Panic Cost Cutting
For some time, I've followed the spate of newspapers planning to fire the Associated Press and getting their news elsewhere, thank you very much. Papers planning to opt out:
Aug. 20, 2008: The Spokesman-Review of Spokane, the Yakima Herald-Republic and The Wenatchee World—all in Washington state—and The Bakersfield Californian.
Aug. 28, 2008: Minneapolis Star Tribune.
Oct. 16, 2008: The Tribune Co. (Chicago Tribune, Los Angeles Times, Fort Lauderdale's Sun Sentinel, the Orlando Sentinel, Red Eye of Chicago, Hartford Courant, the Baltimore Sun, The Morning Call in Allentown, Pa. and the Daily Press of Newport News, Va.).
Yes, newspapers are taking a beating as a result of the lousy economy and, more importantly, advertisers migrating from print to digital. "The decline in [the top 25] newspapers' paid circulation is accelerating, according to new statistics today from the Audit Bureau of Circulations" wrote Nat Ives in AdAge.com this morning. "Papers' average weekday paid circulation fell to 38.2 million copies across the six months ending Sept. 30, down 4.64% from the equivalent period a year earlier. That's a faster fall than was seen this time last year, when the audit bureau reported just a 2.6% decline."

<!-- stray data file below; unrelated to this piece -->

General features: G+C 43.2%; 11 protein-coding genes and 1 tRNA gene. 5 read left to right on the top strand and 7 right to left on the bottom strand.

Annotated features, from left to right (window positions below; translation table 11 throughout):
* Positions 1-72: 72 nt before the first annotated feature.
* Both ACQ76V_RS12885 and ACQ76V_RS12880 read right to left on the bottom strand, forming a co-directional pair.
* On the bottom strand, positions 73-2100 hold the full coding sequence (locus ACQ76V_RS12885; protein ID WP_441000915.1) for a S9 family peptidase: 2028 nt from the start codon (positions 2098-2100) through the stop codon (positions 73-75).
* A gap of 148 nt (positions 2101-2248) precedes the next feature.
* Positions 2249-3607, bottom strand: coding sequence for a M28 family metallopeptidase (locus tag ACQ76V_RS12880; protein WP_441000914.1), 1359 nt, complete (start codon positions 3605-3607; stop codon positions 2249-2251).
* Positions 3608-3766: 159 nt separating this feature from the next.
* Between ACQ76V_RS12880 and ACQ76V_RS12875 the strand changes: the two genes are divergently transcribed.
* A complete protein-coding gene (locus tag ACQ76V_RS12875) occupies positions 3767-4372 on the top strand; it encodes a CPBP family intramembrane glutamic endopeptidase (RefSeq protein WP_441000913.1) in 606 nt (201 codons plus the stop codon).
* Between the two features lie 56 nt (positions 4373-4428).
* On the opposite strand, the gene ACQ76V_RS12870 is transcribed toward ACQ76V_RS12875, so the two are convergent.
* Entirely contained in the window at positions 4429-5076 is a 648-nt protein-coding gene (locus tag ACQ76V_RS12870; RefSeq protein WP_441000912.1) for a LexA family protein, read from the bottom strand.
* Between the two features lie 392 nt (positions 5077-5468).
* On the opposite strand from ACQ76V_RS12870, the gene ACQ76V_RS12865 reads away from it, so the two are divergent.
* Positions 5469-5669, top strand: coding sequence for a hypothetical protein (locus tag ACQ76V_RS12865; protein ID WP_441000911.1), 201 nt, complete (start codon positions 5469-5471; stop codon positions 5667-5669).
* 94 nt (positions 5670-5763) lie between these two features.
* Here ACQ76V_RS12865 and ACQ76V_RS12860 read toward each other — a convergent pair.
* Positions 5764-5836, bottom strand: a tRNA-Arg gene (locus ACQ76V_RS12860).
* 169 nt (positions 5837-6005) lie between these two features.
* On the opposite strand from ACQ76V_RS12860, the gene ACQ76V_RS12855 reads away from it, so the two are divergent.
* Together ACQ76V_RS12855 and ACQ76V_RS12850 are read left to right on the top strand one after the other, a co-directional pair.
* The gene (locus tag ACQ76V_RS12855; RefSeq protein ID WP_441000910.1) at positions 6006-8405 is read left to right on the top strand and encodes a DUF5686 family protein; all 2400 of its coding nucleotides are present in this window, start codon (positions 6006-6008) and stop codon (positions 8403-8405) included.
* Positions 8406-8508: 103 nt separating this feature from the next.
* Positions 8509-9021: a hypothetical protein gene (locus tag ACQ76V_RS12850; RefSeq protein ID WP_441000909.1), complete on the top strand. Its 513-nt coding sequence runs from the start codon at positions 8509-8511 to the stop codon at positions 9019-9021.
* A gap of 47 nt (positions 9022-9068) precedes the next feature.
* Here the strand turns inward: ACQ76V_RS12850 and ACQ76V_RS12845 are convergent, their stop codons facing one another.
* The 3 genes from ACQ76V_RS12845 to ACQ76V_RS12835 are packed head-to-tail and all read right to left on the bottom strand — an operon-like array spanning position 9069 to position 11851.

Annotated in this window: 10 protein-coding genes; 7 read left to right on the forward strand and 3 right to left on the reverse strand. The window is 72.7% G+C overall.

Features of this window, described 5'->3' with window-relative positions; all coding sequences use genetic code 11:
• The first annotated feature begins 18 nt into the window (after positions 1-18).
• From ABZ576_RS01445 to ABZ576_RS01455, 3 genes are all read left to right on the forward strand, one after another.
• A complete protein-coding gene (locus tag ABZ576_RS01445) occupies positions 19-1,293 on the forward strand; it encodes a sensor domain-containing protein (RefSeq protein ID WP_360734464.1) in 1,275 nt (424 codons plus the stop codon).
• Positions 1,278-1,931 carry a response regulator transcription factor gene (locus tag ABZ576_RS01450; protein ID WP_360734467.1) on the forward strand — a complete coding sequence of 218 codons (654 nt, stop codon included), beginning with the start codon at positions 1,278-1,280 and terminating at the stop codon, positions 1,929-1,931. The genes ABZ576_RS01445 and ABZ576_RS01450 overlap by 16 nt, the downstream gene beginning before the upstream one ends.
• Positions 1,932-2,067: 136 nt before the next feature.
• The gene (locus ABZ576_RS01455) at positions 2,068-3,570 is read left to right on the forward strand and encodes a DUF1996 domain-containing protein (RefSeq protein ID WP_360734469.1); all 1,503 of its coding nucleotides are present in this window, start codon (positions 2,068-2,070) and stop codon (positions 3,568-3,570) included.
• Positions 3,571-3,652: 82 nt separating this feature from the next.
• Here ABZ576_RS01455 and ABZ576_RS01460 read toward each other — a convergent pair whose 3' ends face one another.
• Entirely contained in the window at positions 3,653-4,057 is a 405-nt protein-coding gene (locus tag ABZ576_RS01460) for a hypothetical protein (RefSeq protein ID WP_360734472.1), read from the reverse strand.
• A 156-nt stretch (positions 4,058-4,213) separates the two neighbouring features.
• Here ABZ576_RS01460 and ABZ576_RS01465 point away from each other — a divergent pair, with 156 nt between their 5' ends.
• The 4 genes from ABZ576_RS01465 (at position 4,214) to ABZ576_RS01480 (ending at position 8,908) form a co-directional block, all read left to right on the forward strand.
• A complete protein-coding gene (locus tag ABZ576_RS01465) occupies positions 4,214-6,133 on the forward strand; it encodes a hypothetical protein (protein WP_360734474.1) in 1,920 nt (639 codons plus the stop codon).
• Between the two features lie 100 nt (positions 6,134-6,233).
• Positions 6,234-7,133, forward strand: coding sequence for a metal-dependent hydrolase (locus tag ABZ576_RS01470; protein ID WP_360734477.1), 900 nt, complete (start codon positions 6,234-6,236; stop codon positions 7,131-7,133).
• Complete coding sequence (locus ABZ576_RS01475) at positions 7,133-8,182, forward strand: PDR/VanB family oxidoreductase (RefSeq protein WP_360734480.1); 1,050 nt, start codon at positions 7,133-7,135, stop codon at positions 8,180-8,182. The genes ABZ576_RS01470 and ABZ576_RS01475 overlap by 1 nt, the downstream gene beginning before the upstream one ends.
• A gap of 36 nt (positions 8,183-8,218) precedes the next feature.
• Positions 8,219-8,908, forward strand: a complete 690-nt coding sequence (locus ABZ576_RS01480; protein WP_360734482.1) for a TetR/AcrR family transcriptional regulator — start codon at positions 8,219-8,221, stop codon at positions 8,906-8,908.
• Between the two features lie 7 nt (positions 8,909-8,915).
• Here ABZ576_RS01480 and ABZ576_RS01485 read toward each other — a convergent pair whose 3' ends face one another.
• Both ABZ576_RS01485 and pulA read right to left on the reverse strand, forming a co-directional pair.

But is it smart for a newspaper (or any business for that matter) to commit hara-kiri—disemboweling itself in the scramble for savings?
A Personal Digression
In 1954, Henry Holt & Co. signed my father, Alden Hatch, to write a biography of Clare Boothe Luce, playwright, former congresswoman, wife of TIME-LIFE publisher, Henry R. Luce, and at the time President Eisenhower's ambassador to Italy. I was invited to skip a semester of college to go along and spend six weeks in Rome during that fall.
At a party given by Mrs. Luce at Villa Taverna, the ambassador's official residence, my father met the AP bureau chief in Rome, Stanley M. Swinton, a hard-driving, hard-drinking, chain-smoking bachelor whose newspaper skills were honed at the Stars & Stripes in Europe during World War II. I remember Swinton as being chunky with a neck like an NFL tackle, black hair, a strong jaw and a wicked glint in his eye. He made it a point to know everybody worth knowing in Italy and delighting them with his rapid-fire repartee; wide-ranging knowledge of history and politics; and endless anecdotes of encounters with the world's rich, famous, powerful and horny.